Re: Objects and Relations
Date: 16 Feb 2007 18:27:00 -0800
On Feb 17, 9:37 am, "Keith H Duggar" <dug..._at_alum.mit.edu> wrote:
> David BL wrote:
> > Bob Badour wrote:
> > > If you have x, y, z, deltaX, deltaY, and deltaZ you
> > > won't need orientation. The location of a piece is
> > > actually an interval
> > Yes, because Lego blocks can only be rotated about the
> > vertical axis z by 0,90,180,270 degrees. The interval
> > approach also brings out their symmetry under rotation by
> > 180 degrees. Also square shaped blocks (deltaX = deltaY)
> > are symmetric under rotation by 90 degrees.
> I would like to claim that this very discussion reveals one
> of the advantages of trying to think without entities. It
> encourages us to think about the /problem/ instead. That is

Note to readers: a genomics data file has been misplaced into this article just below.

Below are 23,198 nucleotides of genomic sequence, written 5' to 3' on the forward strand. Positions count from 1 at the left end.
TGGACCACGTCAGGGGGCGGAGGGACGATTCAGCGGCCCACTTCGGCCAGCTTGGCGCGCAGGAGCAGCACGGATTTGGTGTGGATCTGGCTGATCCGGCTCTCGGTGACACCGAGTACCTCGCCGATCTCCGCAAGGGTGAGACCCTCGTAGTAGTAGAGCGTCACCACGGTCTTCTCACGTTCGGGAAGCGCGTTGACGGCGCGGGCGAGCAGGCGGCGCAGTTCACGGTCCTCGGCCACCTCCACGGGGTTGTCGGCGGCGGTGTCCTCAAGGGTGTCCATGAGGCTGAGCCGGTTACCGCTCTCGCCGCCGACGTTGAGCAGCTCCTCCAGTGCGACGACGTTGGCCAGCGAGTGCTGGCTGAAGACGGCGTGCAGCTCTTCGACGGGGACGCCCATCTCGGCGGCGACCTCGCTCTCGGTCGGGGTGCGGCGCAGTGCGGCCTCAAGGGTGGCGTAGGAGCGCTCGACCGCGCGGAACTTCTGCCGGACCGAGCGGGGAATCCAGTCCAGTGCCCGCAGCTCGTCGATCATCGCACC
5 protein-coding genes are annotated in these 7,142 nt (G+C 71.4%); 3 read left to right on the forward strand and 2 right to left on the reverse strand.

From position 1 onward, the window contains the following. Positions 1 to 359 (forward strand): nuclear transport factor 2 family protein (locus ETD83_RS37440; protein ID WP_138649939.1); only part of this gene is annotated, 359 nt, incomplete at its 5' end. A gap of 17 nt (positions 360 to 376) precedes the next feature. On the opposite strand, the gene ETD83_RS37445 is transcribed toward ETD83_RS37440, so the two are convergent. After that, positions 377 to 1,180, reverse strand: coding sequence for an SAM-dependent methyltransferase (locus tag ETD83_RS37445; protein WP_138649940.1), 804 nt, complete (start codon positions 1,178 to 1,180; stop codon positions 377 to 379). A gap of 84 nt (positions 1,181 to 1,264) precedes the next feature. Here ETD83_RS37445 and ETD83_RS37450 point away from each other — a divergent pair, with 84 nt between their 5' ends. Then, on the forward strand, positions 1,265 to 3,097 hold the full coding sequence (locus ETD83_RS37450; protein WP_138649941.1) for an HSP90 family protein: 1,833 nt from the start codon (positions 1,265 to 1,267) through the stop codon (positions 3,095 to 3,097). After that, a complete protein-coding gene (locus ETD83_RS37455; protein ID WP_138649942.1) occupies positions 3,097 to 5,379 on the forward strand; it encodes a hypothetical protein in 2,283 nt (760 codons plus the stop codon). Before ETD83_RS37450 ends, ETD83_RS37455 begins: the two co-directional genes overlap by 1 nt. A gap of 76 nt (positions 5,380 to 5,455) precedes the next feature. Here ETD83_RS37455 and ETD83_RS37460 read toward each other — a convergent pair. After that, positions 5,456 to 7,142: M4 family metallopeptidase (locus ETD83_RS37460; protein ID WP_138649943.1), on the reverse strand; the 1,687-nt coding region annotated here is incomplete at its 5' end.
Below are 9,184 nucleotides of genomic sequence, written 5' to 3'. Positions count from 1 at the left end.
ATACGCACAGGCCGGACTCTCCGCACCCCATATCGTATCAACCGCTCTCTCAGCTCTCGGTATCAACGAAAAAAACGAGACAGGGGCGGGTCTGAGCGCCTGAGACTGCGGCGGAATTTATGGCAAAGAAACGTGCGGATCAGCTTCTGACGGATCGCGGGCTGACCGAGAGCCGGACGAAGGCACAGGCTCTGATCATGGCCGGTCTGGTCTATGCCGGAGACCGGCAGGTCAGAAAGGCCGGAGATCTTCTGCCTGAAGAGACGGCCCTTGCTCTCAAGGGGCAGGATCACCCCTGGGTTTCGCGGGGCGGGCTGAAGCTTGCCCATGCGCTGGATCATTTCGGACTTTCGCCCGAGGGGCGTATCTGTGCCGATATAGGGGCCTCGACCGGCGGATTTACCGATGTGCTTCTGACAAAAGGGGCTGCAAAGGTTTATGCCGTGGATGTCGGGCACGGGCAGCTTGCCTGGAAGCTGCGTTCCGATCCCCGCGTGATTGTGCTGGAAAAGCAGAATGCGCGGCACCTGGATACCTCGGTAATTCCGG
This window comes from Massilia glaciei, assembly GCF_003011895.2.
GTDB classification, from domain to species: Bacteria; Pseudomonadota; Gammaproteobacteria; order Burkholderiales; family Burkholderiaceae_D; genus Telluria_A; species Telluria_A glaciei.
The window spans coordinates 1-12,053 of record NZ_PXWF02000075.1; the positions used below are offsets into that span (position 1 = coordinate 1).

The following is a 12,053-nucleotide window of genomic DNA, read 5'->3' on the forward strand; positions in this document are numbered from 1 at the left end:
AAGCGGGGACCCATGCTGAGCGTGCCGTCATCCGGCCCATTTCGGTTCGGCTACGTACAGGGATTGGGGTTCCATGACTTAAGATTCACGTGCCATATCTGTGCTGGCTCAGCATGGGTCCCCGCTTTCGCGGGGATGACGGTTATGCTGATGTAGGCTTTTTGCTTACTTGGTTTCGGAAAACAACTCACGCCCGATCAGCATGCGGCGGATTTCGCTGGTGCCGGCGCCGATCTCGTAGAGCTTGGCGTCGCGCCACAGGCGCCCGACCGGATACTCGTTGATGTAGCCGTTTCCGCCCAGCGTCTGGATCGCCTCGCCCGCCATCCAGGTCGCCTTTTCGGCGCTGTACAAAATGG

> to think about our goals, our requirements, our knowledge,
> etc. It forces us to consider the facts at hand and those
> that may arise and design solutions for handling them.
> Is this part of what DB professionals do for a living?
> What lingo is used to describe this process?
> Keith -- Fraud 6
I'm still unsure about this. Let me pose an alternative view, to see whether you can persuade me...
Is it possible for the human mind to reason about how to represent Lego configurations without having some awareness of Lego blocks as entities? This is a subject that is outside mathematics and depends on our "belief systems" that the human mind seems to depend on. In that sense this whole discussion is surely meta-physical. In fact I would say that meta-physics largely concerns the study of the mind. This is what I mean when I justify Platonism. It seems to be the closest fit to how the mind works. Received on Sat Feb 17 2007 - 03:27:00 CET